By Paul

What is Google Tag Manager?

Isn’t the Google Analytics tracking code the same as what Google Tag Manager (GTM) does? That’s what I thought when I first heard about GTM. I was excited to learn that this free service goes beyond tracking website data with Google Analytics.

You can connect Google Ads campaigns, 3rd-party cross domain tracking (like when your visitor leaves to pay through your payment gateways and returns to your site during checkout), Twitter tracking code, Facebook Pixel, and more. Not only that, you can even vary what your tracking without have to contact your developer!

Why should I use it?

TL:DR It’ll save you money, and give you freedom to make data tracking changes on the fly to suit your business.

Save Money

If you’re familiar with Google Analytics (GA), you’d know that there’s a JavaScript code placed on your site to send tracking data back to your GA account. Suppose you create new a user interaction event, like a button click, in GA that you want to trigger on your site. You or your developer would have to setup another JavaScript tracking code, so that it can watch for that event. Now suppose after a few weeks of data collection, a new content change is made to improve that button click, but results in the original tracking code outdated and not is not tracking that event. Changes like this can become costly, but in an ever evolving online market, you need to stay relevant, up-to-date and roll with the punches.

Lean code = faster load speed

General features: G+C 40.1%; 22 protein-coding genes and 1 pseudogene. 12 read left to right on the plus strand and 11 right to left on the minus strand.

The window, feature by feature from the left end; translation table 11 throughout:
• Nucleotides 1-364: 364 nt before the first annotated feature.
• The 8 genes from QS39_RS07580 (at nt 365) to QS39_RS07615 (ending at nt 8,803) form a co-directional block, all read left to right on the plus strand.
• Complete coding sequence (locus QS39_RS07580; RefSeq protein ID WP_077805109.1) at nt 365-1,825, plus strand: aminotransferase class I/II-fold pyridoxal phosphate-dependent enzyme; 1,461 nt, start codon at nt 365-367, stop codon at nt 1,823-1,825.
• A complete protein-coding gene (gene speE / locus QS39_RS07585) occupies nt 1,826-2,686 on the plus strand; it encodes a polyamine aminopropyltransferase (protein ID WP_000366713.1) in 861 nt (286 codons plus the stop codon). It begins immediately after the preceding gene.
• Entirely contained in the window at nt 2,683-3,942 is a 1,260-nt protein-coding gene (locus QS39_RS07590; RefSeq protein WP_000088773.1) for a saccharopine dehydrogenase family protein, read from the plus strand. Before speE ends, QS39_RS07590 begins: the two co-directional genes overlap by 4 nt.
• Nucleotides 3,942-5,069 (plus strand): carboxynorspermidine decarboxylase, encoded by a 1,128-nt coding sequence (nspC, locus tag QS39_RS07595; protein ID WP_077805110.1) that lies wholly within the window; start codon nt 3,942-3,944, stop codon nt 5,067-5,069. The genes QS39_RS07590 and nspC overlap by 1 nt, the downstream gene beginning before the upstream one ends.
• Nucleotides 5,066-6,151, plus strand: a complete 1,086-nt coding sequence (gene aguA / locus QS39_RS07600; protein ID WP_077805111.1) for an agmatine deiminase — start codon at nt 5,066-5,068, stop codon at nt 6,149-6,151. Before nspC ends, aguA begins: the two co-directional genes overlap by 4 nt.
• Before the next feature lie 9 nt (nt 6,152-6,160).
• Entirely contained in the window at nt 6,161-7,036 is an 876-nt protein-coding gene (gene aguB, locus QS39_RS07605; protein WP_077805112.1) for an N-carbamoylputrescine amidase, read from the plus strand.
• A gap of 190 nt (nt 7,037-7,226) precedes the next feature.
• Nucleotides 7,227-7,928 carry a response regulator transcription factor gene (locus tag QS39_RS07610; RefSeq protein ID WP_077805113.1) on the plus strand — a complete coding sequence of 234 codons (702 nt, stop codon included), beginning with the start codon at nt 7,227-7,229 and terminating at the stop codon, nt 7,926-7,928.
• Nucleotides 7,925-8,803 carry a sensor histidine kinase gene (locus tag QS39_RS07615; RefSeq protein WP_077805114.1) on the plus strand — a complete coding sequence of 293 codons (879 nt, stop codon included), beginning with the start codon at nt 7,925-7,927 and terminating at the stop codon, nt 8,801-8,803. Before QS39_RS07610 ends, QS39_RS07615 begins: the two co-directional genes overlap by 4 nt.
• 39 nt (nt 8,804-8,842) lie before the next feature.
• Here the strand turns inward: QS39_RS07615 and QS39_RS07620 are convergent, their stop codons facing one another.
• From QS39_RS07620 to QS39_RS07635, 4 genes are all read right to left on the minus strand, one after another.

To do this, Google Tag Manager uses a tracking code similar to Google Analytics, but the difference is, GTM’s code is a conduit to which all other tags or tracking codes will enter your site. You’ll only need to include one tracking tag, and manage the multiple other services you need to track, through the GTM web interface. This also means leaner code lives on your website so it’ll load faster (how much really depends on what else is on your site, but every byte counts!).

Be safe and secure

You might be thinking, “wow, I’ve been waiting for something like this. This is a really powerful tool!” and it is. However, with that added convenience of changing the tags used to monitor your site, it also means you need to take extra care when sharing access to your Google Tag Manager account. Be sure to limit user access and publishing access to your account and/or property that you’re managing. Also a good step is to activate 2-Factor Authentication and get notified before a change goes live.

Where can I learn how to use Google’s Tag Manager?

The beauty is that Google has tutorials to get you started. They’ve also paired them with a digital certificate that you can then add to your personal profile, if you’re working for a business that values those credentials.